5. Flatter your lecturers! They get to share their wisdom and you get brownie points.
  6. Use a “Distraction Diary”. Keep a book by your side (Coz well, we chucked the phone where the eyes can’t see right?). And whenever you have any stray thoughts just jot it down. That allows you to forget it and focus on your reading.
This is my “Distraction Diary” which I always keep by my side when I study.

If something doesn’t change your behaviour, you haven’t learnt it.

Marty Lobdell

So, in summary, if you want to learn and use your knowledge for yourself (not limited to exams) you will have to have a habit of studying regularly. Studying a night before is not going to work out in the long term.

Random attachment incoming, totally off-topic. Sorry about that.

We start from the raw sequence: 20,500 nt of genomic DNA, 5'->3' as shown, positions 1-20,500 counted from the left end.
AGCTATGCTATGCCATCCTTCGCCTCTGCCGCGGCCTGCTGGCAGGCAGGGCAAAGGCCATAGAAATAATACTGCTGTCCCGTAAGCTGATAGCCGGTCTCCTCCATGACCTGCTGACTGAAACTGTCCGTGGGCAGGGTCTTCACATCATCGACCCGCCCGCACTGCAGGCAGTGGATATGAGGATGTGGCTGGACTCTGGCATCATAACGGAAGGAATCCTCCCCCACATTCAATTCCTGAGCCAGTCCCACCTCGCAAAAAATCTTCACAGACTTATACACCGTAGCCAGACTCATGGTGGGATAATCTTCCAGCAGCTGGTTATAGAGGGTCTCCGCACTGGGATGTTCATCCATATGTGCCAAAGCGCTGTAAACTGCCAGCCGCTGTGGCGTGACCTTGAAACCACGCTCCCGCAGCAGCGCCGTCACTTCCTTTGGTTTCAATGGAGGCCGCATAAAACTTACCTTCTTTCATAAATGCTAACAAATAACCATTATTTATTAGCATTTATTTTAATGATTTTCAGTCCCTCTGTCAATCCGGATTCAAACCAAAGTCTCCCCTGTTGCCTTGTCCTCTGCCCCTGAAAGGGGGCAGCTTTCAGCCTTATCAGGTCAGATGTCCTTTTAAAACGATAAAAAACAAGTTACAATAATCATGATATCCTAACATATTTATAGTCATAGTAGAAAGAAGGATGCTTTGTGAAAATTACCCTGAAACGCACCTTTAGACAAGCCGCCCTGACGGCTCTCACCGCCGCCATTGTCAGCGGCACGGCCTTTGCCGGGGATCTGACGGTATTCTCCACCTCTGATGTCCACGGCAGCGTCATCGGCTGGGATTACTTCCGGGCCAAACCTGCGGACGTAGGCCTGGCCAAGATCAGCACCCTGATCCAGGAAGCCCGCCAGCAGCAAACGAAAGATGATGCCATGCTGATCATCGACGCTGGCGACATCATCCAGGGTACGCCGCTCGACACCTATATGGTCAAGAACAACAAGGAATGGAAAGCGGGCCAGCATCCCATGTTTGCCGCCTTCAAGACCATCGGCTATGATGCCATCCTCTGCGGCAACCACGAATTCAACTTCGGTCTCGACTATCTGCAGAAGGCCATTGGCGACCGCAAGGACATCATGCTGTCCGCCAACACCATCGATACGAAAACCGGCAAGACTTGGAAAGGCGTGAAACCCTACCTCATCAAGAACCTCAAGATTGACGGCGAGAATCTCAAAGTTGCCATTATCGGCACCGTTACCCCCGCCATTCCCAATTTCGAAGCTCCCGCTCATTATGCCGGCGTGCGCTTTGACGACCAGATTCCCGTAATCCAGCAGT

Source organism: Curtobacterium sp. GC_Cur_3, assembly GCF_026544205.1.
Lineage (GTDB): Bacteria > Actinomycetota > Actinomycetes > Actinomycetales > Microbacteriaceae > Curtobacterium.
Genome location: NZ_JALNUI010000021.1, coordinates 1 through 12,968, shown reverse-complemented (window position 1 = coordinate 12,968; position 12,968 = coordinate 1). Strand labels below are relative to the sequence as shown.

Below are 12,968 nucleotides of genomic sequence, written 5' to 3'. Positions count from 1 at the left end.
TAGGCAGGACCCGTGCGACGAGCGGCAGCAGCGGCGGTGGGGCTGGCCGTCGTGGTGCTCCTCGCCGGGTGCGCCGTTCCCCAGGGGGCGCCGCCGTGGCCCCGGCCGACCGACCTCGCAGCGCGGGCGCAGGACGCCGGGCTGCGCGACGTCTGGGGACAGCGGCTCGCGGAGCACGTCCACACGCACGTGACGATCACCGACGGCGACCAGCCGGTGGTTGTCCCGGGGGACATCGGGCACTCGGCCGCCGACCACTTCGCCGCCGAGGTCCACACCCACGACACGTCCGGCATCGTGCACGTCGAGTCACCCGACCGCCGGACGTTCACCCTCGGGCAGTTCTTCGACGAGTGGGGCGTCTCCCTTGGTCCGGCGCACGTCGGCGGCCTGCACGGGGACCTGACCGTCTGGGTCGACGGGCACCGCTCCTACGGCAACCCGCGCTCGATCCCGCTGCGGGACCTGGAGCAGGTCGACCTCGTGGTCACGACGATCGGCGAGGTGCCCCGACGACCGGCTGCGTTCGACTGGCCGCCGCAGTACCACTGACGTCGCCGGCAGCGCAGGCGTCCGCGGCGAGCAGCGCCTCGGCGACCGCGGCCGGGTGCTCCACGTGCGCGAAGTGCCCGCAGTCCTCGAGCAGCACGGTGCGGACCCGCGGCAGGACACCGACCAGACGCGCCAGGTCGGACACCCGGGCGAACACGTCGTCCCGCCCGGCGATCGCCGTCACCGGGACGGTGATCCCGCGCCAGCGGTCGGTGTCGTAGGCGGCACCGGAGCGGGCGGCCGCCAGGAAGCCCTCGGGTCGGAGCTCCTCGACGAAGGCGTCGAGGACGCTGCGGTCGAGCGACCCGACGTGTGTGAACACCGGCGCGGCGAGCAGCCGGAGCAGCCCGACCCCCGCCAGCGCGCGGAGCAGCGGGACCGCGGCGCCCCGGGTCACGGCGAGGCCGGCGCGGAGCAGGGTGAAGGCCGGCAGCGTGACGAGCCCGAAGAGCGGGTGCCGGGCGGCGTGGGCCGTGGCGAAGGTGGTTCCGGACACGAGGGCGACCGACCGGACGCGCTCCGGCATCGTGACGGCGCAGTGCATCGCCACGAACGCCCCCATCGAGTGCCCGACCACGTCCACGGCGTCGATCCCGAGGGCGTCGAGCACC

I do hope this post would help you with something you didn’t know, or realise before.

It may be overwhelming to see so many things to do just to improve your study. You don’t have to fret. Start small. Make just one change in the way you study and test it out. Over time, slowly incorporate different things into your study and you would be better off in a few weeks than you are now.

If you intend to learn more on the same, do check out his lecture:

If you’re reading this post, It does mean you are someone who wishes to keep improving and that is Amazing! I hope this post adds value to you.
I also think you may be interested to read up on developing a reading habit as well. You can check it out here!

Do you have any other solutions that work for you while studying? Please do drop in a comment so that I can try it out as well!

Photo by Green Chameleon on Unsplash